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How Do You Measure Up?

Are doing enough in your job search?

➔ If you feel like job seeking is a lonely proposition, you’re right. A job search is a singular, individual activity. You’re one person, looking for one job. It’s not a group activity.

Or is it? Most successful job seekers do involve others – all of which can be considered your job search “group.” Your former colleagues, vendors – even competitors, mentors and coaches, friends and family, et.al. You can engage them all in your job search. But, at the end of the day, it still comes down to you.


Are you up to the challenge?

Are you investing enough time and effort into your job search? At the risk of sounding non-committal, it depends. It depends on the job you’re seeking; it depends on your industry; it depends on your experience; it depends on the job market and the economy.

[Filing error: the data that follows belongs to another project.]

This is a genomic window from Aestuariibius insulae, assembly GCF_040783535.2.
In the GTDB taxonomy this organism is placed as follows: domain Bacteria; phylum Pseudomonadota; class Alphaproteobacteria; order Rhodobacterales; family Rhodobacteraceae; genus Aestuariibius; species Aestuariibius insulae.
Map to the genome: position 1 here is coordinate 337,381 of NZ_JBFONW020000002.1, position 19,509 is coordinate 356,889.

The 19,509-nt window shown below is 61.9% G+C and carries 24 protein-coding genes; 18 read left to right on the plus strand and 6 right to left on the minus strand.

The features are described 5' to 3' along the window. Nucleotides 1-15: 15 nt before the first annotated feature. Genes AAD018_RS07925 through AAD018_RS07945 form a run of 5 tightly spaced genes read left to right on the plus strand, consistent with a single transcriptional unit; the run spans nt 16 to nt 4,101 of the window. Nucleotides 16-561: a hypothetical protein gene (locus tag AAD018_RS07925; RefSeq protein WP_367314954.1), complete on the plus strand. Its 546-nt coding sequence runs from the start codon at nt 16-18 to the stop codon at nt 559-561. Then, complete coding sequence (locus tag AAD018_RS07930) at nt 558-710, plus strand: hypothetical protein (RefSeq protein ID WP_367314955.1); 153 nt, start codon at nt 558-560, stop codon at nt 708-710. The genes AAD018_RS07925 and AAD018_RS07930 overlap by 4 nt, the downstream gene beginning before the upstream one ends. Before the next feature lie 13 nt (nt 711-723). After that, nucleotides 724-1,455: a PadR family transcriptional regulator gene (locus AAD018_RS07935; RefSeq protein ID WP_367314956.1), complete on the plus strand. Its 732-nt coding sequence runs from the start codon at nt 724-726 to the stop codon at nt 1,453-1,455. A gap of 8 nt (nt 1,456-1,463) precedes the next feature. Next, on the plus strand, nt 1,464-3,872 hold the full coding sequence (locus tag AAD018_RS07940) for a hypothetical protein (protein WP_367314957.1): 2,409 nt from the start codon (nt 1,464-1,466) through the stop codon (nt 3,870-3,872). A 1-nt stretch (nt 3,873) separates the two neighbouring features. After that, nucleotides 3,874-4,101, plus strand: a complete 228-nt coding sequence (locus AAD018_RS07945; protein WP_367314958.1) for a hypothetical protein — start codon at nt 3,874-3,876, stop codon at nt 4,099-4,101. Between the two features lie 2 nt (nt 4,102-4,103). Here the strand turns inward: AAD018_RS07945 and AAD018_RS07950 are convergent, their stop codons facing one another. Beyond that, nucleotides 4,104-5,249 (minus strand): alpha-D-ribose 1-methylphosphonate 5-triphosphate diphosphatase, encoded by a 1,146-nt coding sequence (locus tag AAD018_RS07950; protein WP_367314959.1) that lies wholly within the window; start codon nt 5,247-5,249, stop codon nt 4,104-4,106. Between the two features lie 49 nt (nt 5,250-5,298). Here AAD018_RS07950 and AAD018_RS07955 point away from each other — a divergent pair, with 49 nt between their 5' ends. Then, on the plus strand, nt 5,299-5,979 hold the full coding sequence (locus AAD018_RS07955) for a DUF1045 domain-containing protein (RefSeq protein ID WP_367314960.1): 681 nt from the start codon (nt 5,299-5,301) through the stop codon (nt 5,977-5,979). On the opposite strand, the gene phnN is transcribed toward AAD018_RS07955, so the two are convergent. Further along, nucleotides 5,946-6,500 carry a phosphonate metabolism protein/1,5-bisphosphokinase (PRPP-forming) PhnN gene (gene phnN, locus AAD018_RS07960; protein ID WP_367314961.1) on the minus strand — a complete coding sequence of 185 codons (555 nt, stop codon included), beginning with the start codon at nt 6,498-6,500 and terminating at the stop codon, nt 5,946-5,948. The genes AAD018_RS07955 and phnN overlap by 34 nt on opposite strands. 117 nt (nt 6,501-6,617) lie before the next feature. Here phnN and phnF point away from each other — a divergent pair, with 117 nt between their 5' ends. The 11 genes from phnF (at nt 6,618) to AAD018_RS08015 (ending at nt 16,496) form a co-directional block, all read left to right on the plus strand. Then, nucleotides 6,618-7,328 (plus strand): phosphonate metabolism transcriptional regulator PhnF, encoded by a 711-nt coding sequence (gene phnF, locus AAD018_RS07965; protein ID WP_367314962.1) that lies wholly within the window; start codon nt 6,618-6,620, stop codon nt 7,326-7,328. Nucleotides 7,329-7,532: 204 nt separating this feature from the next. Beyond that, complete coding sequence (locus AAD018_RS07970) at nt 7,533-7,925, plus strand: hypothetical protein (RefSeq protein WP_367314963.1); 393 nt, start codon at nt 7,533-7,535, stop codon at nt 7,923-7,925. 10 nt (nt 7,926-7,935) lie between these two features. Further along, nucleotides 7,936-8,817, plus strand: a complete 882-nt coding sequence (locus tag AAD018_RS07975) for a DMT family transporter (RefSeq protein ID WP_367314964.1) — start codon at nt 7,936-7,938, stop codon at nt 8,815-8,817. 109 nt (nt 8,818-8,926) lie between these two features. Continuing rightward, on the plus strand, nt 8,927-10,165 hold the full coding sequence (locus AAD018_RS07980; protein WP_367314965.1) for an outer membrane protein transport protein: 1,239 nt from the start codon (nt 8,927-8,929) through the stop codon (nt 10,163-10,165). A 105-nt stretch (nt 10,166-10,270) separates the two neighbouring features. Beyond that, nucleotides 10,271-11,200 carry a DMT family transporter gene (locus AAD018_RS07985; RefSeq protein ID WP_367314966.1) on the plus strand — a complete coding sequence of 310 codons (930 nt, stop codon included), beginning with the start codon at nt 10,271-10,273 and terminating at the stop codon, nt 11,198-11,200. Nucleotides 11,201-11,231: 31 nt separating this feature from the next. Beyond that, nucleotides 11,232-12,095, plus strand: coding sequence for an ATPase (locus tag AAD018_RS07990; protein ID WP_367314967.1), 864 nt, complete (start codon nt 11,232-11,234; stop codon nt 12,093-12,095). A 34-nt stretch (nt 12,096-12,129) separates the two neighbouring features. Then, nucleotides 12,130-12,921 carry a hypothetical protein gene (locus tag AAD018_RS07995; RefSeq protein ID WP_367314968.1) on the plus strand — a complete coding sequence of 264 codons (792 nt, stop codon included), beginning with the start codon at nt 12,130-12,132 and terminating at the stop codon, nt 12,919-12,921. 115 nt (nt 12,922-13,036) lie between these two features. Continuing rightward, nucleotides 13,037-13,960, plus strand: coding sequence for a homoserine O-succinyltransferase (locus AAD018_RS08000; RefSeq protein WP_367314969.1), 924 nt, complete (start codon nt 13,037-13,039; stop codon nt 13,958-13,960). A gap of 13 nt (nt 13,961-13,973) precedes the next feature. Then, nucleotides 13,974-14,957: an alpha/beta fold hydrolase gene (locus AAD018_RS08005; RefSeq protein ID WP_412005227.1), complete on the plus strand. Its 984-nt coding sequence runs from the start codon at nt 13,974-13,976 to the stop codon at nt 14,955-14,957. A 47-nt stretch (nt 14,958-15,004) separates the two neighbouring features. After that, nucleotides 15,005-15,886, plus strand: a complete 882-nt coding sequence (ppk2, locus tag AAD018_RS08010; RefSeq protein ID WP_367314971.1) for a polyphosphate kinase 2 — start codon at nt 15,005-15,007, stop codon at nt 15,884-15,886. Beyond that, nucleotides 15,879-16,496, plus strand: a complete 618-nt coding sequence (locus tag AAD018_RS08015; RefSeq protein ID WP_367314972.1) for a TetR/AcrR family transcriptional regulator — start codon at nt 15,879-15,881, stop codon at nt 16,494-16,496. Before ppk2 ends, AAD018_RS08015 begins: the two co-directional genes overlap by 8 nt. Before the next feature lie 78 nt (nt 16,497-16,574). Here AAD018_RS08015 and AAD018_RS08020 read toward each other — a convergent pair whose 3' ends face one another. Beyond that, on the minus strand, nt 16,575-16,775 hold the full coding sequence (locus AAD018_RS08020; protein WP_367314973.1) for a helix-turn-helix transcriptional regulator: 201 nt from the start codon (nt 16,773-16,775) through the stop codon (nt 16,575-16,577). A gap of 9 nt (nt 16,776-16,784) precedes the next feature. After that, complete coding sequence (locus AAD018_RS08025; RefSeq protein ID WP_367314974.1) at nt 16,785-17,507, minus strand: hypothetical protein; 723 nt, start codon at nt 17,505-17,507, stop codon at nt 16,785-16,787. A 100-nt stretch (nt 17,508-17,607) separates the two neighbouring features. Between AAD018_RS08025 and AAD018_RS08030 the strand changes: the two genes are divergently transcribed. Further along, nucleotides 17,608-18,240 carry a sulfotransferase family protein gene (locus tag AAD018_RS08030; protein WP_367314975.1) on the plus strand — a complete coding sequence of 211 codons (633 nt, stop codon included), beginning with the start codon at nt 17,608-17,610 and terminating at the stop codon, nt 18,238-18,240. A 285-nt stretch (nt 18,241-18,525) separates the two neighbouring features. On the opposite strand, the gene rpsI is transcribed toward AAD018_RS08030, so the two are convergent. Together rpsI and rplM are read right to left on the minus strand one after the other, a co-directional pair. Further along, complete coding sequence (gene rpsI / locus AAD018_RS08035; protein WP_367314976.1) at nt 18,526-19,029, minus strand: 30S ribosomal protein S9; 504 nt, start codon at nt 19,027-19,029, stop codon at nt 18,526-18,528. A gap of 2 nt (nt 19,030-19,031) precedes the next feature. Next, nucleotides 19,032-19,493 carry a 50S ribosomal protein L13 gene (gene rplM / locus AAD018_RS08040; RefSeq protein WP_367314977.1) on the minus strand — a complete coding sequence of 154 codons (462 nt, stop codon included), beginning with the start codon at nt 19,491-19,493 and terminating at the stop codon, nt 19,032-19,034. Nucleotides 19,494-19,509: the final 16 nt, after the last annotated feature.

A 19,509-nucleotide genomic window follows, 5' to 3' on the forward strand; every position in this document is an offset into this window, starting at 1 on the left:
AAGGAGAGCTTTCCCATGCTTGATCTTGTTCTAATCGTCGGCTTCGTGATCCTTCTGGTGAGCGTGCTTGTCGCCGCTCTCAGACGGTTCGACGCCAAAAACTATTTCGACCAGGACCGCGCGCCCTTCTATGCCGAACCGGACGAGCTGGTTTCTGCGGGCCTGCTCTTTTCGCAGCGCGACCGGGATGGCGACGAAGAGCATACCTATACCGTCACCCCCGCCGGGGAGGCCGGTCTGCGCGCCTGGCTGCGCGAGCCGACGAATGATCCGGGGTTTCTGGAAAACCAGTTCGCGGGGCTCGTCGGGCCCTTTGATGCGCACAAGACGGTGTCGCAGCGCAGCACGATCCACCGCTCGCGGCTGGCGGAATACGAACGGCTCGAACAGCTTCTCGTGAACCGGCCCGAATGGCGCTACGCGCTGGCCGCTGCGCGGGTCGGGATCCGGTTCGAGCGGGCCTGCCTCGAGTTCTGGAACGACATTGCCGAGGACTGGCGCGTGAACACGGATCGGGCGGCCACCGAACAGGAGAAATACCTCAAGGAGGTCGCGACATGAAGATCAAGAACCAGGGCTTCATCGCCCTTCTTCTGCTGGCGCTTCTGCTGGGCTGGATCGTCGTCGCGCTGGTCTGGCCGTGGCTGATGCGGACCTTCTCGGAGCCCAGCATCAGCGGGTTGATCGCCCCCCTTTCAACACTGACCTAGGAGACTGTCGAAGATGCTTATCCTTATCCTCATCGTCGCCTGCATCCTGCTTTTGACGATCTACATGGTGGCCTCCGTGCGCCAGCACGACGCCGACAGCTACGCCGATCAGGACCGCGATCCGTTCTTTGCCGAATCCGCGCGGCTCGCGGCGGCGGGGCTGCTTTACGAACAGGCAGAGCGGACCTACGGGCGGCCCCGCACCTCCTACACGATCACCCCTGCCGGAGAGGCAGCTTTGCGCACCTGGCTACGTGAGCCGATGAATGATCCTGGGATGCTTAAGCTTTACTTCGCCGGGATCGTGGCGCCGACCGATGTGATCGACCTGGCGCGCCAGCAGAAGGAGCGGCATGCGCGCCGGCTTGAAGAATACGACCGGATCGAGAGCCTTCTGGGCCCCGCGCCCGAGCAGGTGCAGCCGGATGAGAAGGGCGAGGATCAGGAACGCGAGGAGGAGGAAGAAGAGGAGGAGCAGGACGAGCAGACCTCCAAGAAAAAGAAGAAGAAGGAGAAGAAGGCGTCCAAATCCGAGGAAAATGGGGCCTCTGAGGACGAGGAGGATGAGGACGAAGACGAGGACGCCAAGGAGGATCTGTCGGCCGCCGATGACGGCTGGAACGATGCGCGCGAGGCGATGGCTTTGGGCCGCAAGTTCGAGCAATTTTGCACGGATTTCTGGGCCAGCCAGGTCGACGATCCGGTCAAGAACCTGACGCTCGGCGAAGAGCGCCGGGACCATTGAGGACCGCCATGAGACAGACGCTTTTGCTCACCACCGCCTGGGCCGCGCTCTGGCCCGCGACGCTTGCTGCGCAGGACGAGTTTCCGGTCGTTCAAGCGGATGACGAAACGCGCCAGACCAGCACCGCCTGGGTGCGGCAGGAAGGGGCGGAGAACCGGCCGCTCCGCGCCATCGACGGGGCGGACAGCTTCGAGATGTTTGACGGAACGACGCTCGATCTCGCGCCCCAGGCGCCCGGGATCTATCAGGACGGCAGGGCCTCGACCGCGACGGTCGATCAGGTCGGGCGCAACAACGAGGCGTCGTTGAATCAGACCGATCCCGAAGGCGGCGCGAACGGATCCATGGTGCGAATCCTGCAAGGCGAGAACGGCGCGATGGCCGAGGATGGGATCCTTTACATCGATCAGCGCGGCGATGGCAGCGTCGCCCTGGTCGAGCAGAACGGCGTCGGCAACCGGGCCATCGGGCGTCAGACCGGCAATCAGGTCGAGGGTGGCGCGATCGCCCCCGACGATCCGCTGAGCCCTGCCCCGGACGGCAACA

As for time, CareerBuilder recently surveyed job seekers and found that the average person spends 11 hours per week searching for jobs. That runs contrary to those people who claim that looking for a job is a full-time job. The truth would appear to be somewhere in the middle – depending on the factors noted above. However, if you’re spending less than 11 hours per week on your search, that’s probably not going to cut it.

Another consideration is the significant of increase in the number of remote positions available today. That would translate into considerably more competition for most jobs. The more competition, the more time necessary to spend looking for those jobs as well as researching the companies, the individuals, the positions in question, etc.

In the end, it always comes down to the individual and what you’re willing to commit to your job search.



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